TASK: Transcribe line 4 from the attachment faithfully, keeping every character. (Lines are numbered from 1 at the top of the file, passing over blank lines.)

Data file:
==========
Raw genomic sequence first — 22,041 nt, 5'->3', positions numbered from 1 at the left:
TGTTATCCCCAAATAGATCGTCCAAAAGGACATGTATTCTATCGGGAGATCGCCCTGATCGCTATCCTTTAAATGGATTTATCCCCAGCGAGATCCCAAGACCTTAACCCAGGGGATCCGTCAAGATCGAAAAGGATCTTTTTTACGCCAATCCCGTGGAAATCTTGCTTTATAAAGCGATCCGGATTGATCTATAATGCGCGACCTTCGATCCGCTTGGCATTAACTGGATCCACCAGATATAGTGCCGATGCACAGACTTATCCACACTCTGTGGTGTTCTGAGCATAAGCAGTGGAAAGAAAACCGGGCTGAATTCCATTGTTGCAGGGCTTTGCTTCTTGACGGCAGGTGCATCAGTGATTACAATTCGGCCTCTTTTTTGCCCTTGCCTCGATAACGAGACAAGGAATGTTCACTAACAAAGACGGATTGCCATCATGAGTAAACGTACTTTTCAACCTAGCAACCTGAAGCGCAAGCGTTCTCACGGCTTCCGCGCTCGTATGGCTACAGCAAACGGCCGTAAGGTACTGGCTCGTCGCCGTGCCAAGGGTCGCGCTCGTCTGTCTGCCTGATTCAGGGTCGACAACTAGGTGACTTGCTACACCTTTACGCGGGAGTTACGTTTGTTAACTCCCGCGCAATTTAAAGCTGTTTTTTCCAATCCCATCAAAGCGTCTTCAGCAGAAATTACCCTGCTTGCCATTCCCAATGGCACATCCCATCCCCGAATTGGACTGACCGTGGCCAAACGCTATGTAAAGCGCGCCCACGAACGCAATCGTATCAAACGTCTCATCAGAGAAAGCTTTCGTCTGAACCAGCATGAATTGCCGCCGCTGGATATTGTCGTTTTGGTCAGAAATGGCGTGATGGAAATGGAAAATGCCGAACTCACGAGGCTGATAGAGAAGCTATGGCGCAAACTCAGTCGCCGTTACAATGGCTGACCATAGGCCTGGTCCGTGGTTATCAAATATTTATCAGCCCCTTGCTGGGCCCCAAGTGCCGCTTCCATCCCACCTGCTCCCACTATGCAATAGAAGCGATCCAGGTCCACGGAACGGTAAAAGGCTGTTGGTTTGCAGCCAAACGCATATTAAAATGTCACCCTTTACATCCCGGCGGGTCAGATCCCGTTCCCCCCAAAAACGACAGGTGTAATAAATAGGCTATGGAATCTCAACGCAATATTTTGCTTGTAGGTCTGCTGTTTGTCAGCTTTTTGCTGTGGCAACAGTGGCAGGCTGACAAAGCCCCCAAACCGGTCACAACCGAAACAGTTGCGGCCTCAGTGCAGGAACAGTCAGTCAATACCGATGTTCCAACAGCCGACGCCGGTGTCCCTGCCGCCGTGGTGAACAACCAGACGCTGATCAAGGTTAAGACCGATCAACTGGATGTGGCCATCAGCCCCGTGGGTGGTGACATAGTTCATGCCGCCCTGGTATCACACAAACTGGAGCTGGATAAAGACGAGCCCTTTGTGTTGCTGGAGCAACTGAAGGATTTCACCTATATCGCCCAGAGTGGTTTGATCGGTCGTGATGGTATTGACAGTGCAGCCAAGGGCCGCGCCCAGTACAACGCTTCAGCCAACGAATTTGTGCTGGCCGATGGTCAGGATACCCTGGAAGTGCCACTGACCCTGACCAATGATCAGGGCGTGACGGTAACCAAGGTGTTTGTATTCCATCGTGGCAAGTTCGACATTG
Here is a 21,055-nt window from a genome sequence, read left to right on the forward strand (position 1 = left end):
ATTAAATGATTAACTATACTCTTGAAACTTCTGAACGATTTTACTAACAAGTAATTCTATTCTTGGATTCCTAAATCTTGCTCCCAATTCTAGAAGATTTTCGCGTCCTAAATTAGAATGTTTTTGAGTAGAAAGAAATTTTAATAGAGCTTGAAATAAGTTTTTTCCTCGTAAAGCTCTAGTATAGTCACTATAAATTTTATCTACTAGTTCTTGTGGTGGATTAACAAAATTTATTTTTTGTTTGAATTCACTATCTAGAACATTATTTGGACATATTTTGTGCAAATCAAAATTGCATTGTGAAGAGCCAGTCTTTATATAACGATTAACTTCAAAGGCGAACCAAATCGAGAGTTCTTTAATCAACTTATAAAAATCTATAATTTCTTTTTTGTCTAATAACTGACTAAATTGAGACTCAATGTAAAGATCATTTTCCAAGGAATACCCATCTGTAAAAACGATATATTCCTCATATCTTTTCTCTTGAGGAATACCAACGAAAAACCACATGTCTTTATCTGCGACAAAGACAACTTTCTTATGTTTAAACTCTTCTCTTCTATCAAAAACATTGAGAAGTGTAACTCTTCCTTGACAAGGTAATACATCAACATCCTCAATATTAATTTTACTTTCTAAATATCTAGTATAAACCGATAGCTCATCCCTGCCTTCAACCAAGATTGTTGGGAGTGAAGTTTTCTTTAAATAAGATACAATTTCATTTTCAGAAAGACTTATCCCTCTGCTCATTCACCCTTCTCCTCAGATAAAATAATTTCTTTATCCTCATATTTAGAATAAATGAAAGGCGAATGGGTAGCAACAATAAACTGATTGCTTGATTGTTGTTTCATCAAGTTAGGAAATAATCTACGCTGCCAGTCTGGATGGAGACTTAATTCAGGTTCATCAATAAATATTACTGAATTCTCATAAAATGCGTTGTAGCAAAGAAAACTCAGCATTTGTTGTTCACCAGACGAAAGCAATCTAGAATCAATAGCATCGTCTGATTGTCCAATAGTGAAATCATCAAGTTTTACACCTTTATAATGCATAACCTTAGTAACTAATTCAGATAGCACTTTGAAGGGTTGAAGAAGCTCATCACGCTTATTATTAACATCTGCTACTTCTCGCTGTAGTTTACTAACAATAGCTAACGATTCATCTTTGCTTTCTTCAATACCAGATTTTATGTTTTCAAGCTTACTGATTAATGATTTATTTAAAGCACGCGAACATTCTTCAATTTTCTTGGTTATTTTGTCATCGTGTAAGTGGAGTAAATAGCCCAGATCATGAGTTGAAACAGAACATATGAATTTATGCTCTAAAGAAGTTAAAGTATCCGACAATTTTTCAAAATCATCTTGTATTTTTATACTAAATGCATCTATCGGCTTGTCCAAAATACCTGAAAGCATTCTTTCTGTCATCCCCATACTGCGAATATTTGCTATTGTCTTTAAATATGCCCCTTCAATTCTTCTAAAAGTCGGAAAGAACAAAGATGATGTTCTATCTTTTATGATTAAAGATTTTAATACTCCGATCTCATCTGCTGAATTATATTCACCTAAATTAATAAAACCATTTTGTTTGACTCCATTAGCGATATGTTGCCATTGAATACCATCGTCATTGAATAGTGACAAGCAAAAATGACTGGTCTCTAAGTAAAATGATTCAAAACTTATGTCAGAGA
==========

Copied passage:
ATTAAATGATTAACTATACTCTTGAAACTTCTGAACGATTTTACTAACAAGTAATTCTATTCTTGGATTCCTAAATCTTGCTCCCAATTCTAGAAGATTTTCGCGTCCTAAATTAGAATGTTTTTGAGTAGAAAGAAATTTTAATAGAGCTTGAAATAAGTTTTTTCCTCGTAAAGCTCTAGTATAGTCACTATAAATTTTATCTACTAGTTCTTGTGGTGGATTAACAAAATTTATTTTTTGTTTGAATTCACTATCTAGAACATTATTTGGACATATTTTGTGCAAATCAAAATTGCATTGTGAAGAGCCAGTCTTTATATAACGATTAACTTCAAAGGCGAACCAAATCGAGAGTTCTTTAATCAACTTATAAAAATCTATAATTTCTTTTTTGTCTAATAACTGACTAAATTGAGACTCAATGTAAAGATCATTTTCCAAGGAATACCCATCTGTAAAAACGATATATTCCTCATATCTTTTCTCTTGAGGAATACCAACGAAAAACCACATGTCTTTATCTGCGACAAAGACAACTTTCTTATGTTTAAACTCTTCTCTTCTATCAAAAACATTGAGAAGTGTAACTCTTCCTTGACAAGGTAATACATCAACATCCTCAATATTAATTTTACTTTCTAAATATCTAGTATAAACCGATAGCTCATCCCTGCCTTCAACCAAGATTGTTGGGAGTGAAGTTTTCTTTAAATAAGATACAATTTCATTTTCAGAAAGACTTATCCCTCTGCTCATTCACCCTTCTCCTCAGATAAAATAATTTCTTTATCCTCATATTTAGAATAAATGAAAGGCGAATGGGTAGCAACAATAAACTGATTGCTTGATTGTTGTTTCATCAAGTTAGGAAATAATCTACGCTGCCAGTCTGGATGGAGACTTAATTCAGGTTCATCAATAAATATTACTGAATTCTCATAAAATGCGTTGTAGCAAAGAAAACTCAGCATTTGTTGTTCACCAGACGAAAGCAATCTAGAATCAATAGCATCGTCTGATTGTCCAATAGTGAAATCATCAAGTTTTACACCTTTATAATGCATAACCTTAGTAACTAATTCAGATAGCACTTTGAAGGGTTGAAGAAGCTCATCACGCTTATTATTAACATCTGCTACTTCTCGCTGTAGTTTACTAACAATAGCTAACGATTCATCTTTGCTTTCTTCAATACCAGATTTTATGTTTTCAAGCTTACTGATTAATGATTTATTTAAAGCACGCGAACATTCTTCAATTTTCTTGGTTATTTTGTCATCGTGTAAGTGGAGTAAATAGCCCAGATCATGAGTTGAAACAGAACATATGAATTTATGCTCTAAAGAAGTTAAAGTATCCGACAATTTTTCAAAATCATCTTGTATTTTTATACTAAATGCATCTATCGGCTTGTCCAAAATACCTGAAAGCATTCTTTCTGTCATCCCCATACTGCGAATATTTGCTATTGTCTTTAAATATGCCCCTTCAATTCTTCTAAAAGTCGGAAAGAACAAAGATGATGTTCTATCTTTTATGATTAAAGATTTTAATACTCCGATCTCATCTGCTGAATTATATTCACCTAAATTAATAAAACCATTTTGTTTGACTCCATTAGCGATATGTTGCCATTGAATACCATCGTCATTGAATAGTGACAAGCAAAAATGACTGGTCTCTAAGTAAAATGATTCAAAACTTATGTCAGAGA